"Begin Again" reminds us why we love music -- how it touches our souls, how lyrics connect to our lives, and how it deepens relationships and gives meaning to existence.
Writer-director John Carney, whose previous work was a little unassuming Irish indie "Once" that evolved into a smash hit, Oscar-winning song and Tony-winning play, focuses on music makers again, only this collaboration is set inside the music business.
While it is reminiscent of the first film in tone, Carney's follow-up is not "Once 2." Fortunately, the comedy-drama conveys a genuine spirit, and moments of grace that soar on their own merits.
The sublime and versatile Mark Ruffalo ("The Kids Are All Right") is Dan, formerly a hot shot record producer but now hitting bottom. By chance, he hears shy, sincere songwriter Gretta (Keira Knightley) reluctantly singing an original tune in an East Village bar, and both their lives are changed.
He transforms her into a real artist. and the journey is so very sweet but not without its challenges.
Her rising star boyfriend Dave Kohl (Adam Levine) has dumped her in the most cliched way -- success led to straying. Her subsequent songs are raw and real, and she must overcome being a bruised peach.
While she blossoms, Dan deals with a rebellious teen daughter Violet (Hailee Steinfeld), an exasperated ex-wife (Catherine Keener) and a frustrated ex-record label partner (Mos Def).
The music makers demonstrate why creating music makes them feel alive and the allure of this universal language.
Always an effective character actor, Ruffalo is getting more notice from his Incredible Hulk duty in "The Avengers," but he's been consistently magnetic since "You Can Count on Me" in 2000. As scruffy Dan, he's terrific portraying the passionate genius who needed a new focus in life.
Matching him note for note is Keira Knightley ("Pride and Prejudice"), who surprisingly showcases a sweet singing voice -- and performed all her songs. She imbues her Gretta with an appealing feisty attitude, getting what she wants by being assertive.
Another surprise is Adam Levine ("The Voice"), the superstar frontman for Maroon 5, in his feature film debut. He's a natural as pop-rock singer Dave, and believable as the jerk ex-beau.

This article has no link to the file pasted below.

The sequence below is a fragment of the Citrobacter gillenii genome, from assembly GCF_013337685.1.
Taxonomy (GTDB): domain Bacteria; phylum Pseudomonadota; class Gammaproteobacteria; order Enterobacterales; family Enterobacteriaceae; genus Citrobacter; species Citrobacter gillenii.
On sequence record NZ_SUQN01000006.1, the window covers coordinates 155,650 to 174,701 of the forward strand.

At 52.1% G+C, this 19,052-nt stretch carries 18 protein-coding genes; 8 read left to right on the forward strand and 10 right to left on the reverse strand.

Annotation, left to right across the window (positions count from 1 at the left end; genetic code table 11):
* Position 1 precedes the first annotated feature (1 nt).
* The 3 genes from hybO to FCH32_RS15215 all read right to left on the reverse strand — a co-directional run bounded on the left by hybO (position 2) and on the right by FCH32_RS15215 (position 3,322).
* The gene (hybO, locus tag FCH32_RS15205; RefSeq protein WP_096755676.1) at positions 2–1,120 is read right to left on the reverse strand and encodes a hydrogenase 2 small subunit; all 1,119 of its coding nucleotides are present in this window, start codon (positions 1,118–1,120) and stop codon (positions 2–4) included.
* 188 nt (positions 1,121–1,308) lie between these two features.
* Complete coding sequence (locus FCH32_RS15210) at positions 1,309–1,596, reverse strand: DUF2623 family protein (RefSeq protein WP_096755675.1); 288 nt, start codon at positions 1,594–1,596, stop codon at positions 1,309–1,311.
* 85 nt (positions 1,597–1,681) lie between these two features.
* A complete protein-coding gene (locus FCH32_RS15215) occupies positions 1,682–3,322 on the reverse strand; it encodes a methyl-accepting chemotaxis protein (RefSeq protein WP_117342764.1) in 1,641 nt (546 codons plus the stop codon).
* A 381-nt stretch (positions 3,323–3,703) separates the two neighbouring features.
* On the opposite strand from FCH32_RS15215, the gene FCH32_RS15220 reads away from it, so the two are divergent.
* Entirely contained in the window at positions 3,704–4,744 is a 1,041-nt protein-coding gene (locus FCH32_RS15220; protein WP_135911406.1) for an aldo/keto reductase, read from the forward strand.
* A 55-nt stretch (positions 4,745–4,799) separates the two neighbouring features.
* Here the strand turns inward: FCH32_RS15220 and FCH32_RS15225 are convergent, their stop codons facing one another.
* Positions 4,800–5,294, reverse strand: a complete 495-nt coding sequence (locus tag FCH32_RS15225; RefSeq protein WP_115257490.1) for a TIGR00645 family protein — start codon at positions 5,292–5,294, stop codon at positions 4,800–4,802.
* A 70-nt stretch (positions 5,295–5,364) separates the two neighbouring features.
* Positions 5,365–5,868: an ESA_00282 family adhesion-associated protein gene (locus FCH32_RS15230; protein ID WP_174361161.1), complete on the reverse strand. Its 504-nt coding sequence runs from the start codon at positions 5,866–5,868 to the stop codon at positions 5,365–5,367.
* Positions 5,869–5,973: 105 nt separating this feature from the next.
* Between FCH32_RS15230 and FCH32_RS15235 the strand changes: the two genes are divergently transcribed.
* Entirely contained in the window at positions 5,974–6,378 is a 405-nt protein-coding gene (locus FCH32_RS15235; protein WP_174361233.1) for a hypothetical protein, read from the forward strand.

Levine's fellow "The Voice" judge Cee Lo Green has a nice cameo as Dan's loyal client.
The plot is cleverly constructed, and not entirely predictable, either.
The characters have distinct personalities, and the banter is authentic.
The vibrant use of New York City was another wise choice, especially for a summer-in-the-city soundtrack that is thoroughly captivating.
While the entire film is an interesting adventure, there are a few moments that are truly inspired -- namely, Dan envisioning producing Gretta's record and making instrument choices in his head, and a walking sojourn around Manhattan while listening to the greatest music of the rock era.
The modest film's heart is exposed at all times, and it is a magical mystery tour, touching us with its simplicity, humor, warmth and frayed-around-the-edges quality.
The songs are a winning combination, with "Lost Stars," emerging as a Best Song contender. Gregg Alexander, who fronted the band The New Radicals ("You Get What You Give") in the late 1990s, wrote the film's music. Glen Hansard of "Once" also helped, and Levine co-wrote "Lost Stars."
Few movies capture the joy of music like "Begin Again," and while the romance subplots are necessary, they don't get in the way either.
What Doesn't Work
I loved everything about this movie.
4 stars out of 4
Director: John Carney
Starring: Mark Ruffalo, Keira Knightley, Adam Levine, Hailee Steinfeld, Mos Def, Catherine Keener
Rated: R for language